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Julio-Claudian Dynasty


bill
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As I purchase the odd piece for my representative collection of the coins of Gaul, various themes begin to emerge into small collections in their own right. The Pixtilos coins of the Celtic tribe of Carnutes are one example. My coins of the Julio-Claudian era have emerged as a small, but now expanding collection as well. The first is a denarius of Julius Caesar and the only one not from Gaul and the only one without a portrait. It does, however, represent the period of the foundation of the dynasty (and the founding of Rome).

 

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Crawford 458/1 Caesar, Mint - Africa 47-46 B.C.

Obv: Head of Venus right wearing a diadem.

Rev: Aeneas left carrying palladium (a statute of Pallas) in right hand and Anchises on left shoulder.

 

Crawford records 390 obverse dies and 433 reverse dies.

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Augustus became the first Roman emperor after filling the vacuum created by the death of Julius Caesar. Octavian's mother was a niece of Julius Caesar and Octavian was adopted by Caesar shortly before being assassinated in Rome. Octavian prevailed in the power struggles that followed, prevailing over Anthony in the Battle of Actium in 31 B.C. Through Octavian, Caesar became a title rather than a family name. In 27 B.C., the Roman Senate conferred the title, Augustus, that also became part of the diefication of the Roman emperors.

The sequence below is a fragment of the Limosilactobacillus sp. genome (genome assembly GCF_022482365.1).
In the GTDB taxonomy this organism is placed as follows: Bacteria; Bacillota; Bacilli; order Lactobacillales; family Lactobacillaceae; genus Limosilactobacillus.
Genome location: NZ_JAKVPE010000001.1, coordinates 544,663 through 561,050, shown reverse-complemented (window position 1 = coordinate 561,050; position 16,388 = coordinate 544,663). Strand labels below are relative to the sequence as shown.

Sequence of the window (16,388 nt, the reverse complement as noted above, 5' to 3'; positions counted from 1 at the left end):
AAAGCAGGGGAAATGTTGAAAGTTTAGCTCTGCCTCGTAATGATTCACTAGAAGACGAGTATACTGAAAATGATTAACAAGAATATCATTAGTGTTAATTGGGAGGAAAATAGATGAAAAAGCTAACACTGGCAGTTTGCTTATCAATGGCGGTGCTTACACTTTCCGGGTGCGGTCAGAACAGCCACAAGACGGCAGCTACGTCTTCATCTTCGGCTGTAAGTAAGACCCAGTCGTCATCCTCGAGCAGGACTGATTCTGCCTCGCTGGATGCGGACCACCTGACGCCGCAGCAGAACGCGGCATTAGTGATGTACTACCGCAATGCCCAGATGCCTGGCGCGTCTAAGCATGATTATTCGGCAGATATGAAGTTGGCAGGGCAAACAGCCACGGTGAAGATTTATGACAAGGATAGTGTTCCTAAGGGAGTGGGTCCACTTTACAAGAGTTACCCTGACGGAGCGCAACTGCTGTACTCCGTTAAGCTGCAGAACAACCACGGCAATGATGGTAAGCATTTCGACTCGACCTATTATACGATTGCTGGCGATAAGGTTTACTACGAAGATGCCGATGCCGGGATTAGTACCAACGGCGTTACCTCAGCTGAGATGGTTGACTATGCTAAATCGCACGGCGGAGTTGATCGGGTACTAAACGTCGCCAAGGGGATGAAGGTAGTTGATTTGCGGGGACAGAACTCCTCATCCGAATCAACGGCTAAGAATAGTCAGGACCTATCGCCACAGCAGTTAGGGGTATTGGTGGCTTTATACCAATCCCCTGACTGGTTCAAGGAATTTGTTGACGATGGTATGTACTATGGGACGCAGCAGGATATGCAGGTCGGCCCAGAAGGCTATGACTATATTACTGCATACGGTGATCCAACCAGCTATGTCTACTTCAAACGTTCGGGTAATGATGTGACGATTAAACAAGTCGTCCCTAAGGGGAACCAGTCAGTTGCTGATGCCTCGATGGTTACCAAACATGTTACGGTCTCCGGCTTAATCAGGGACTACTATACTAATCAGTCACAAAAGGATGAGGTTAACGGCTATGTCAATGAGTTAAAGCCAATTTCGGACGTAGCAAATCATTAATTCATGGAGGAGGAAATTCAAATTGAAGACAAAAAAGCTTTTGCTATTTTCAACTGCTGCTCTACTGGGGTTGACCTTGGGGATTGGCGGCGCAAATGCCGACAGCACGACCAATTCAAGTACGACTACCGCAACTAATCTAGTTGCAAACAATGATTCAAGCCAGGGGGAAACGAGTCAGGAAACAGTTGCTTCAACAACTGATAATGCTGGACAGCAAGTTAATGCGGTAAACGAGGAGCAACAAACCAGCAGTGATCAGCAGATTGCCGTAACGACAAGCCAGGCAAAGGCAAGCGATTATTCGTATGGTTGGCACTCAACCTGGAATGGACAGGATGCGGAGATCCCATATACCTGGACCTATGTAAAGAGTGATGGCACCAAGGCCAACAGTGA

Gaul was important to the victories and consolidation of Octavian's power and he founded the mint at Lugdunum. (Celtic tribes were already coining in the region and some believe they may have been responsible for the earliest quadrans attributed to Lugdunum.)

 

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The quadrans struck ca 15 B.C. to 10 B.C. in Lugdunum. The title IMP CAESAR on the obverse and AVGVSTVS on the reverse clearly indicate a post 27 B.C. date. This is one of my favorite Roman coins as i am particularly fond of the eagle on the reverse and intrigued by the links with the Celtic culture and regional art (the eagle is a common image on the Celtic coins of central France). The range of style of the coins and different die cutters can be seen in comparing it with a second piece I recently acquired.

 

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The quality of the planchet appears finer than that of the first coin, although that may in part be a preservation issue. I bought this coin because I liked it and not because I wanted to upgrade. The second piece came from the William C. Boyd (1840-1906) Collection. The accompanying cabinet tag indicates it was purchased from W.S. Lincoln in April 1905.